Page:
What is the best option for divorce mortgages? 

It depends on your own personal circumstances. If you don’t have children, you may prefer to have a clean break and sell your property, or one of you may be in a position to buy the other person out.

If you have children, you may choose to keep the family home so the children don’t have to move.

With any big financial decision, you should always take independent legal advice.


Consider your other financial assets 

Your marital home is not the only significant asset that you will need to consider when you get divorced.

Pensions can often be a bigger financial asset than the property you shared, and you also need to factor in any savings and investments, shares, ISAs and so on.

On the other side of the financial coin, you will also need to take into account any debts, like car finance agreements, loans and outstanding credit card balances.


Disagreements and legal rulings 

If you and your ex-spouse can’t agree on what to do about the marital home, or who should get what, you may have to go to court.

Going to court is unlikely to result in a ruling of a 50/50 split of assets. Courts will take a variety of factors and circumstances into account and, if children are involved, their welfare will be the courts’ priority.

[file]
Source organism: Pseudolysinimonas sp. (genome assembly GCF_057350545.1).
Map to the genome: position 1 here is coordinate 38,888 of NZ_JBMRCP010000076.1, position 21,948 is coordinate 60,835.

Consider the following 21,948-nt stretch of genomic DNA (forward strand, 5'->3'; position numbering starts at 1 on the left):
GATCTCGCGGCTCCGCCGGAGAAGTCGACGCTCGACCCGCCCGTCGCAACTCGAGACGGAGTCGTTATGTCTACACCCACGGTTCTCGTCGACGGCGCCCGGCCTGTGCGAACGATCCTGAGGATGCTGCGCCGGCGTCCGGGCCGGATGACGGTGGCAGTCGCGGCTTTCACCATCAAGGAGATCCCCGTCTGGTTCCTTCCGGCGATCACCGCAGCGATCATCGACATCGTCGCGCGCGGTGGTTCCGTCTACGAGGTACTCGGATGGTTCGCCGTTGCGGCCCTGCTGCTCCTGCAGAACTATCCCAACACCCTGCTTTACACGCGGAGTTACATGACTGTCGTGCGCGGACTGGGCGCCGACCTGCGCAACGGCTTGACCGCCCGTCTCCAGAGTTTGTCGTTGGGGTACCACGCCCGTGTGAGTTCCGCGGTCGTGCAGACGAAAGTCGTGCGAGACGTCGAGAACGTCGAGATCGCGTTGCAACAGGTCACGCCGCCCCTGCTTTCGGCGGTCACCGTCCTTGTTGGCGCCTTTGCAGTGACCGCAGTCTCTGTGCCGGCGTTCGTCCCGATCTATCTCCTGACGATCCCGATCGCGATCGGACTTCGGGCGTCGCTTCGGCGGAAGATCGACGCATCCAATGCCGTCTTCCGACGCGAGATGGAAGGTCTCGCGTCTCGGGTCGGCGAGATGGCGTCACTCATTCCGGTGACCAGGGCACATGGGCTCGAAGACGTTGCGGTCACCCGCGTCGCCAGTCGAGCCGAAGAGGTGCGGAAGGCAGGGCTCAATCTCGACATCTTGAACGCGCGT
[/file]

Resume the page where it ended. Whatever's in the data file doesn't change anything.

Taking the legal route to resolve a property dispute in a divorce is inevitably going to be costly and time consuming. You might find that using a third party, like a mediator, could be an effective and less costly alternative.


Getting a mortgage after a divorce 

It can be harder to get a mortgage application approved if you are still named on the joint mortgage of your marital home, and even harder if your ex-spouse is failing to keep up the mortgage payments on that home.

Some lenders refuse a mortgage application from an individual connected to another mortgage, which is why an expert like one of PIL’s experienced and qualified mortgage brokers can be very useful in finding a lender who will understand and accept your circumstances, and find you the best deal possible.

How PIL Southampton can help you 

We understand that divorce can be a difficult time for people, and deciding what to do about your marital home, and your mortgage on it, can be complex to navigate.

We will support you throughout the process, getting to know you and your circumstances, then take that information and combine it with our comprehensive knowledge of the current mortgage market to find the most appropriate mortgage deal to suit your needs.


How you can contact PIL Southampton

Our expert mortgage advisers are here to guide you through the mortgage process, every step of the way. You can email us, fill out the contact form on our website or call us on 02380 668407. We look forward to hearing from you.